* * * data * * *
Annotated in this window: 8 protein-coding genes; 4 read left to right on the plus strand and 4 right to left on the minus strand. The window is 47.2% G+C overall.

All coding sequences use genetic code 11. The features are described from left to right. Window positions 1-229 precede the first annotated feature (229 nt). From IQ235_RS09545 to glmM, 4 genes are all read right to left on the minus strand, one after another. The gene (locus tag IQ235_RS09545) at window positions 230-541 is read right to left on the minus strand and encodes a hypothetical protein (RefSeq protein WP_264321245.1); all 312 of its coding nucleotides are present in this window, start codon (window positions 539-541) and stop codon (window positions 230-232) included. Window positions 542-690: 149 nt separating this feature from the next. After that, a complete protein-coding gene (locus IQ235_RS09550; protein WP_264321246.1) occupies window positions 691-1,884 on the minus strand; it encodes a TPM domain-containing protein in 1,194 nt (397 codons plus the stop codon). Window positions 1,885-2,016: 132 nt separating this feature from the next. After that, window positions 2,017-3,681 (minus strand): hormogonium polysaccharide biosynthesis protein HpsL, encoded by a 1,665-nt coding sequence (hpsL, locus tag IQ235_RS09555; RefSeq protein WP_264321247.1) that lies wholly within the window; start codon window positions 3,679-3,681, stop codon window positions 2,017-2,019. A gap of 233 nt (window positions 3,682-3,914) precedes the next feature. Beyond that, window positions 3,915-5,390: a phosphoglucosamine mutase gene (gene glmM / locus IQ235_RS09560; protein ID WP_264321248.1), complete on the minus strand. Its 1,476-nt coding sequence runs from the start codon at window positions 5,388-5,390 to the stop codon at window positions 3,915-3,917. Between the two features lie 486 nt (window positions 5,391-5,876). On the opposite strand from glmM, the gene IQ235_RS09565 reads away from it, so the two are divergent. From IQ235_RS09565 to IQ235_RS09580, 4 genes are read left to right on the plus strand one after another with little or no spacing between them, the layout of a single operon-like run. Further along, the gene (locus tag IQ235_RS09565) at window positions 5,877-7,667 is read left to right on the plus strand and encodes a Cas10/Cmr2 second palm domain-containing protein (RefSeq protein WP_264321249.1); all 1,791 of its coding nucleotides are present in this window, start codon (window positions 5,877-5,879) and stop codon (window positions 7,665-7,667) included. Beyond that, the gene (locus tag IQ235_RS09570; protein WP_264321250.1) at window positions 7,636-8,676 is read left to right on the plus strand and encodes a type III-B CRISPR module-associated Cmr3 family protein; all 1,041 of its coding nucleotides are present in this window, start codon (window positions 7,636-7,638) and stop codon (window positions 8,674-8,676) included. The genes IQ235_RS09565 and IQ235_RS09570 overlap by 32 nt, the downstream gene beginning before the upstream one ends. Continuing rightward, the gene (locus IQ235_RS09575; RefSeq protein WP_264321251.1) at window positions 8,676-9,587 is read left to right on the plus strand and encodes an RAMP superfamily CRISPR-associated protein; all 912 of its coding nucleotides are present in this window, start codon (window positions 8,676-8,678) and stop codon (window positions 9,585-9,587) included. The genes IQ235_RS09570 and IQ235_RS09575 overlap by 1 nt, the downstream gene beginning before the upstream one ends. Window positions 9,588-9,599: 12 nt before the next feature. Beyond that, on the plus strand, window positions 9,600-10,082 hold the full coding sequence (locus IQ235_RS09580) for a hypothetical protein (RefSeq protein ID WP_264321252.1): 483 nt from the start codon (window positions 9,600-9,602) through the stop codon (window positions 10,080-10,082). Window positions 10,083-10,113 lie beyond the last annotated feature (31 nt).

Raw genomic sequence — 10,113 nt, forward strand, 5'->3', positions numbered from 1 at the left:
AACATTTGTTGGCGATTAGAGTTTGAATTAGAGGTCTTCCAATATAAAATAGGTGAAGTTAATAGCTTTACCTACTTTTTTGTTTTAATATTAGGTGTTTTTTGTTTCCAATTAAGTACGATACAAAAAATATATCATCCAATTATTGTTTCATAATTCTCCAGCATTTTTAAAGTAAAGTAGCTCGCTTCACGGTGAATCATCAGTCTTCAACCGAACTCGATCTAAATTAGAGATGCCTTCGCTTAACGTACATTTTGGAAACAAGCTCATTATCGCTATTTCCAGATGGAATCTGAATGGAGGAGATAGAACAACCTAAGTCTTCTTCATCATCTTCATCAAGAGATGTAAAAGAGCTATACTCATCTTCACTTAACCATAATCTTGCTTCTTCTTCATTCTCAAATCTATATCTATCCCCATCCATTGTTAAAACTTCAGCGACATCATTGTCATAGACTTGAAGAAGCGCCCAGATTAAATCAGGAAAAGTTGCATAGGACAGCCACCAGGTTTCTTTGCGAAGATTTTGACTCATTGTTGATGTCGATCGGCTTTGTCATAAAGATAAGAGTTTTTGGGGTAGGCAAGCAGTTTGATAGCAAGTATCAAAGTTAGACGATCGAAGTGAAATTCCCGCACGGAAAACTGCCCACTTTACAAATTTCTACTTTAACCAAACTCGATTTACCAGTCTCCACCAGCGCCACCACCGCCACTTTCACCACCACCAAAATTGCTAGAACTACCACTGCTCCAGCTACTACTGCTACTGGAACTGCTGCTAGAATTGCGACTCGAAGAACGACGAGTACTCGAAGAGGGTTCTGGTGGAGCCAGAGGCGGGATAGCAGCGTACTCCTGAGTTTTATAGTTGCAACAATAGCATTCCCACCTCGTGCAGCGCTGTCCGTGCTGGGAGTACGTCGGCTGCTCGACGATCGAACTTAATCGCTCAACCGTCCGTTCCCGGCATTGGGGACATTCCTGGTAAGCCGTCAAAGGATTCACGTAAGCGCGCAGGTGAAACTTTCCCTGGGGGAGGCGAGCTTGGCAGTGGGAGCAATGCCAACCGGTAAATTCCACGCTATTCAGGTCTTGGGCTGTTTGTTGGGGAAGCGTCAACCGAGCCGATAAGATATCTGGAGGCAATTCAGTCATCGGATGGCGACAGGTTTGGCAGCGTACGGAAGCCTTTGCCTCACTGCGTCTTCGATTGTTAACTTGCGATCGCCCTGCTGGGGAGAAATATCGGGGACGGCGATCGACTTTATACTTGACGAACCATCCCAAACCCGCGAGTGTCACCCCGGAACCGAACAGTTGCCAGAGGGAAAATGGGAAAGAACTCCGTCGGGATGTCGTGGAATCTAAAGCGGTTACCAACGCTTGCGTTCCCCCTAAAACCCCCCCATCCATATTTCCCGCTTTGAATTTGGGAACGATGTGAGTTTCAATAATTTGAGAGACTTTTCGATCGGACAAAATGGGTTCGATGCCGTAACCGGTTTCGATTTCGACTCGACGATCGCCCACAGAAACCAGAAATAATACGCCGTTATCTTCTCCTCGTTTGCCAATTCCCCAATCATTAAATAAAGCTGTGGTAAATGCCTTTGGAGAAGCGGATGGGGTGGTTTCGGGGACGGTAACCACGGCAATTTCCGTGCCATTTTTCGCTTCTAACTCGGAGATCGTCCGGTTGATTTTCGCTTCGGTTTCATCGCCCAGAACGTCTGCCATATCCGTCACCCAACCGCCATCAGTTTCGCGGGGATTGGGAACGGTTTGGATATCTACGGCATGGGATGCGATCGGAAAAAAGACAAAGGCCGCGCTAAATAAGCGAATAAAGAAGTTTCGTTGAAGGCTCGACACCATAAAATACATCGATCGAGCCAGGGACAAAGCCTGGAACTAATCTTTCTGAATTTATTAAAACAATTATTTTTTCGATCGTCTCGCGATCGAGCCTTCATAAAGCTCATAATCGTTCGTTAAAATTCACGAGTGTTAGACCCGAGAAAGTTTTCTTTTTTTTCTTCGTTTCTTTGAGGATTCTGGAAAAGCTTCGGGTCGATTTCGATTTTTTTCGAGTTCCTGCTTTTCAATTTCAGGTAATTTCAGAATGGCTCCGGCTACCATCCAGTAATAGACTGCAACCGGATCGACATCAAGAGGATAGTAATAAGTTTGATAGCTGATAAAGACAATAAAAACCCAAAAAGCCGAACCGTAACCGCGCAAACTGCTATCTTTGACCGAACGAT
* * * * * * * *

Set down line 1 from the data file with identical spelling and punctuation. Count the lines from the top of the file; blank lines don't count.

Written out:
Annotated in this window: 8 protein-coding genes; 4 read left to right on the plus strand and 4 right to left on the minus strand. The window is 47.2% G+C overall.